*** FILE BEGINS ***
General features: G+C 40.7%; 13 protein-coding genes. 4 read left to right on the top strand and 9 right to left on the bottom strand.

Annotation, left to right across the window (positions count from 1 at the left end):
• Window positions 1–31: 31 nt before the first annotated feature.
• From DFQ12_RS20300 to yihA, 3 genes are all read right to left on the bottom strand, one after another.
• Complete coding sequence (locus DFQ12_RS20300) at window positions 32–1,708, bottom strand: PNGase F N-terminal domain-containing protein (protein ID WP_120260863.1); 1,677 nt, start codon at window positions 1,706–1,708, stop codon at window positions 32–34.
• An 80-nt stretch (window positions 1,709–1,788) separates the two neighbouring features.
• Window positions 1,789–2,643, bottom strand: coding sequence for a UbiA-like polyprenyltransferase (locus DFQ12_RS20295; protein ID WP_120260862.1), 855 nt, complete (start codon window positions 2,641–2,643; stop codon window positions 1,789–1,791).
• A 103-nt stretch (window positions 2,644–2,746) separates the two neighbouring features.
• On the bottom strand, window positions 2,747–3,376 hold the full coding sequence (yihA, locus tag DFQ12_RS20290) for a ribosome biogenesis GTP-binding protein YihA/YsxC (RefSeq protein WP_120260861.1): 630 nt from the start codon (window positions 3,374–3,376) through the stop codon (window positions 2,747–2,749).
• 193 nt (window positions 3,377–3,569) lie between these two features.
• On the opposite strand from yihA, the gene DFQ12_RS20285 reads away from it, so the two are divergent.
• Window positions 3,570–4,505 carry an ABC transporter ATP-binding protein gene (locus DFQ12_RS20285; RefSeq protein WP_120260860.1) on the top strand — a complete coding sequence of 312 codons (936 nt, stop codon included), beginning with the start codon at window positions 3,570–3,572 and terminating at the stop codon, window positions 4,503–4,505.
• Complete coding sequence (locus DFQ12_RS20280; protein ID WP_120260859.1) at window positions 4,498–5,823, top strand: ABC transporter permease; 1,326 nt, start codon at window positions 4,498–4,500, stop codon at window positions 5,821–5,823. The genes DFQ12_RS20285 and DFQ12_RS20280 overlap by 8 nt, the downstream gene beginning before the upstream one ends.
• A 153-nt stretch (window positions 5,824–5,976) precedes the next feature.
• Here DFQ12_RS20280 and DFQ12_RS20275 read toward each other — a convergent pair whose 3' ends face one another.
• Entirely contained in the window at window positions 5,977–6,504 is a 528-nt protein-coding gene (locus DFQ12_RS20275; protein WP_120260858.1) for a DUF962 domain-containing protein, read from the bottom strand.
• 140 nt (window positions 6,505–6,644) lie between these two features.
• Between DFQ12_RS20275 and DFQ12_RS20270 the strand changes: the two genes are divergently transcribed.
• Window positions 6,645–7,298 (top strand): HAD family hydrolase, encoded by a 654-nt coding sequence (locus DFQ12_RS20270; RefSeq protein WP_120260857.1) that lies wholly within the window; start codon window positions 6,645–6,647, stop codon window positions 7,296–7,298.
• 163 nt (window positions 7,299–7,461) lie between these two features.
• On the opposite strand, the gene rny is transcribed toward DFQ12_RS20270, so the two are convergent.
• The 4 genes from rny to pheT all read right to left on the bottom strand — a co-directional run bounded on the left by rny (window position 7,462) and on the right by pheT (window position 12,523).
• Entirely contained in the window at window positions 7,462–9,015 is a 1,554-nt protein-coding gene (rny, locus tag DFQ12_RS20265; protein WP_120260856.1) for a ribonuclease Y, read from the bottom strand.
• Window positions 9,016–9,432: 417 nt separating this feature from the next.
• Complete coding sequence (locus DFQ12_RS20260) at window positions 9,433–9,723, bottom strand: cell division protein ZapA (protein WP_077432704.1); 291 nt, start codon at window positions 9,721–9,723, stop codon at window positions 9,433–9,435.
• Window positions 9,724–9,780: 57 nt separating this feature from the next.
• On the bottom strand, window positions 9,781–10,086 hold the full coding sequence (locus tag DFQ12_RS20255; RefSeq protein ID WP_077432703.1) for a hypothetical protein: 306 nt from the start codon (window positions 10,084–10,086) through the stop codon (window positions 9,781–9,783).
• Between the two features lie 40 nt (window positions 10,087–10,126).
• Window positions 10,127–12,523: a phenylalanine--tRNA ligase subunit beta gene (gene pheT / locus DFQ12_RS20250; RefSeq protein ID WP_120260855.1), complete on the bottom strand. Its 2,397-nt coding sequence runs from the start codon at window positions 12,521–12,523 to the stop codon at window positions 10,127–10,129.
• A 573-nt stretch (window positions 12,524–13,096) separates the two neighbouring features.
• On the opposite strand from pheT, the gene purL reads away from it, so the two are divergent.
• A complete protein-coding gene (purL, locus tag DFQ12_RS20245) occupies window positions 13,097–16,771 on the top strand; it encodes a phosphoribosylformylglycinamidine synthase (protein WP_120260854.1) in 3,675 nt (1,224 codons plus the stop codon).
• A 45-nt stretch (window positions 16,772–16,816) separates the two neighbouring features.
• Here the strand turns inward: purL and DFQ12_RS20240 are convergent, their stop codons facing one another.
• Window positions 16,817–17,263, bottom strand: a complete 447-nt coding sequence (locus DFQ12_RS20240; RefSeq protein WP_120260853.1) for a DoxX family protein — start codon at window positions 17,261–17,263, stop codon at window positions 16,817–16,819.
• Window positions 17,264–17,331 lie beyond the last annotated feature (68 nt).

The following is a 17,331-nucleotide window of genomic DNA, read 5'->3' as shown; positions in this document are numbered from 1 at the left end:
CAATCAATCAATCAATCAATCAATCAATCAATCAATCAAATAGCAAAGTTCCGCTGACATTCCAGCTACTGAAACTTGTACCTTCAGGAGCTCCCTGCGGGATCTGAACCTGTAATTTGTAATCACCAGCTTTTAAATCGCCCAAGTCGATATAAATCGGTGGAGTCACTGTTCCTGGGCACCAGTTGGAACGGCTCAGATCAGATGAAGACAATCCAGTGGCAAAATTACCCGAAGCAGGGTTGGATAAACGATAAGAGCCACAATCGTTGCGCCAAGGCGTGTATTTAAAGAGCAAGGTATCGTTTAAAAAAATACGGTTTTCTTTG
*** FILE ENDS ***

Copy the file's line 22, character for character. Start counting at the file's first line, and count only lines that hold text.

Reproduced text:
• The 4 genes from rny to pheT all read right to left on the bottom strand — a co-directional run bounded on the left by rny (window position 7,462) and on the right by pheT (window position 12,523).